Today’s Google Doodle celebrates the work and life of Judith Leyster, a 17th-century painter and a central figure in the Dutch Golden Age.
On this day in 2009, the National Gallery of Art and the Frans Hals Museum held exhibitions honoring her legacy.
Although her work was highly regarded by her contemporaries, Leyster and her work were all but forgotten after her death.
It was not until the late 19th century that her artistic legacy was recognized after it was discovered that much of her work had been misattributed to male artists for decades.
Who is Judith Leyster?
Leyster was born in 1609 in Haarlem, Amsterdam, Netherlands.
When the poet Samuel Ampzing visited Haarlem to document the city in 1628, he described the 19-year-old Leyster as a painter of “good and keen insight”, according to Google’s Doodle archive.
Her first known painting, “Serenade and Jolly Topper”, was painted in 1629. She signed it with a distinct monogram: “JL” crossed with a star – a nod to her surname.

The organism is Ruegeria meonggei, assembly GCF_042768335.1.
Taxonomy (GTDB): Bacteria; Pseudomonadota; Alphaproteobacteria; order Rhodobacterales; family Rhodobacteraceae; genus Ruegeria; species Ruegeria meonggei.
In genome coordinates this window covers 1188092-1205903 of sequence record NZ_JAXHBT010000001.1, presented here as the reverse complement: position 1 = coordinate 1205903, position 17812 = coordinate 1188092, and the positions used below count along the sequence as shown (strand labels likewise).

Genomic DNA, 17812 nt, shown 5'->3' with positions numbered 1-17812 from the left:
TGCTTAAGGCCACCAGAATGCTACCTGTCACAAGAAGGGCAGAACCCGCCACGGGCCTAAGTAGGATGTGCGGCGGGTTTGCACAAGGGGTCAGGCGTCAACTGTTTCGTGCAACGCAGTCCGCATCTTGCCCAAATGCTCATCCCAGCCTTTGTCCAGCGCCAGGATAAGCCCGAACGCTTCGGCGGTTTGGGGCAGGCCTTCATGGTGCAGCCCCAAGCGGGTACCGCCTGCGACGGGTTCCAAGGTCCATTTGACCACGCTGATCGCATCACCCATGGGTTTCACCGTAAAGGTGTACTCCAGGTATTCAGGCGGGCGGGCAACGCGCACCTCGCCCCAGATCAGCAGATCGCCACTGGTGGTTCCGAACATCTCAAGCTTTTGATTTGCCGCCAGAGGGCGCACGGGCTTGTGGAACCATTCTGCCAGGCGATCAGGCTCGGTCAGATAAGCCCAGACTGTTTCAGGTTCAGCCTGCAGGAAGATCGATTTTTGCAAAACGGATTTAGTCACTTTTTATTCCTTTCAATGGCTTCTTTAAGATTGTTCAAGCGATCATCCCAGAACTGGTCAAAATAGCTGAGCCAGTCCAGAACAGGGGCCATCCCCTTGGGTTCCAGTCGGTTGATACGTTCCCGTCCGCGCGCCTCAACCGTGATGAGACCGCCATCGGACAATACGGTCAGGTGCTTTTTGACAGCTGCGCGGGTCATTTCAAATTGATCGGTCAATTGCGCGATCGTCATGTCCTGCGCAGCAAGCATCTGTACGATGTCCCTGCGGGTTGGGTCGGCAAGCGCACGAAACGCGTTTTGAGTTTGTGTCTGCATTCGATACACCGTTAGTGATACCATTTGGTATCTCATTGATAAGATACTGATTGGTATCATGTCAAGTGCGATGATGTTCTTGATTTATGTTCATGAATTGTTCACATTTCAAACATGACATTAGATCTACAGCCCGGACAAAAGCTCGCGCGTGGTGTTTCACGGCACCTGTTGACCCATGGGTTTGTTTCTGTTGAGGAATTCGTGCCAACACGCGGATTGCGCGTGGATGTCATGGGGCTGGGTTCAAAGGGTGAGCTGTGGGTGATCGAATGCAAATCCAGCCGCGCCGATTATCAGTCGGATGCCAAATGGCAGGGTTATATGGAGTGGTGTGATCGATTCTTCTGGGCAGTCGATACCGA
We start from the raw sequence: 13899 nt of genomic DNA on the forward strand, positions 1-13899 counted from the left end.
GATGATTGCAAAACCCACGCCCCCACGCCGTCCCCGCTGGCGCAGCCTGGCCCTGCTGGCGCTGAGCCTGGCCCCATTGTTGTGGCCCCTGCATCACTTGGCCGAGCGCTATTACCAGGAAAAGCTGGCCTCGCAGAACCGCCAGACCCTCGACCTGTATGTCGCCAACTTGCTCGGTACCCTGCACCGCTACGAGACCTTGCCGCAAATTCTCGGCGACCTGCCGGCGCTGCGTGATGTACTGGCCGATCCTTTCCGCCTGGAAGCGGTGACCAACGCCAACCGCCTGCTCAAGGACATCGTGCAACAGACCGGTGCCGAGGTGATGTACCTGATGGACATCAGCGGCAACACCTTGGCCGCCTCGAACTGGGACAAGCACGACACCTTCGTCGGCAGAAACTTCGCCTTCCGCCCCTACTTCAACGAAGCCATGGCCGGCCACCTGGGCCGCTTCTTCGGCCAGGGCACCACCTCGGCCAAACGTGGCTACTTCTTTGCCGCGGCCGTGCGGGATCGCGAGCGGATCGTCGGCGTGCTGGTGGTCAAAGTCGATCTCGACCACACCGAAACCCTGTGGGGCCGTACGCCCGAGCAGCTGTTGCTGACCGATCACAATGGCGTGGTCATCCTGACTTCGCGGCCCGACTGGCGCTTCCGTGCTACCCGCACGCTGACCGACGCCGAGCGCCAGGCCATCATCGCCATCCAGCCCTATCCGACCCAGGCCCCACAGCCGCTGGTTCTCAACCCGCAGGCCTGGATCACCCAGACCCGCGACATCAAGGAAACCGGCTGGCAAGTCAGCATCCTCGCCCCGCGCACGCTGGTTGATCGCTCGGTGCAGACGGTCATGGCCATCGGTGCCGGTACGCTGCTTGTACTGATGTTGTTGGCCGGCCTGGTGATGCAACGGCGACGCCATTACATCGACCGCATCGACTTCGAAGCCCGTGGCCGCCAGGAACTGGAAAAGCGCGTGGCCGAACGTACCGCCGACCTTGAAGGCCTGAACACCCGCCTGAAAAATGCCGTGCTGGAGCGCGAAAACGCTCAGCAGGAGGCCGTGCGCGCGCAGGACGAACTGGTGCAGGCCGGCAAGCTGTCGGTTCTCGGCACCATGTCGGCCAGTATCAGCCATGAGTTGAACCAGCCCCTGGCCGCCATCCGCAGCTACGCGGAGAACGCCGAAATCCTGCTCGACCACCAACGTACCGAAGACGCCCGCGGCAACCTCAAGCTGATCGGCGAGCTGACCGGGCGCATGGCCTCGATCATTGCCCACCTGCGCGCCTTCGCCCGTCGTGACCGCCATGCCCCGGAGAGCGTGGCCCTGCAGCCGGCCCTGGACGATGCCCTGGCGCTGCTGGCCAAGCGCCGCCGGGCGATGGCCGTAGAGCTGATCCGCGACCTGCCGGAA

The artist painted various works, including portraits and still lifes. She became one of the first women to be admitted to Harrlem’s prestigious painters’ guild. She also set up her own studio and taught students.
Leyster’s work was erased from history when art scholars later confused her paintings with those of her male contemporaries.
“Misogyny and a forged signature led art dealers to falsely attribute their paintings to male artists for decades,” according to the Google Doodle archive.
Finally, in 1892, an observer noticed a star badge on one of Leyster’s paintings in the Louvre and noted that it did not match the male artist’s signature.
Since then, art scholars have identified more than 30 of Leyster’s masterpieces previously attributed to men.
https://www.independent.co.uk/arts-entertainment/art/news/judith-leyster-google-doodle-today-b2247942.html What is Today’s Google Doodle? Who is Judith Leyster?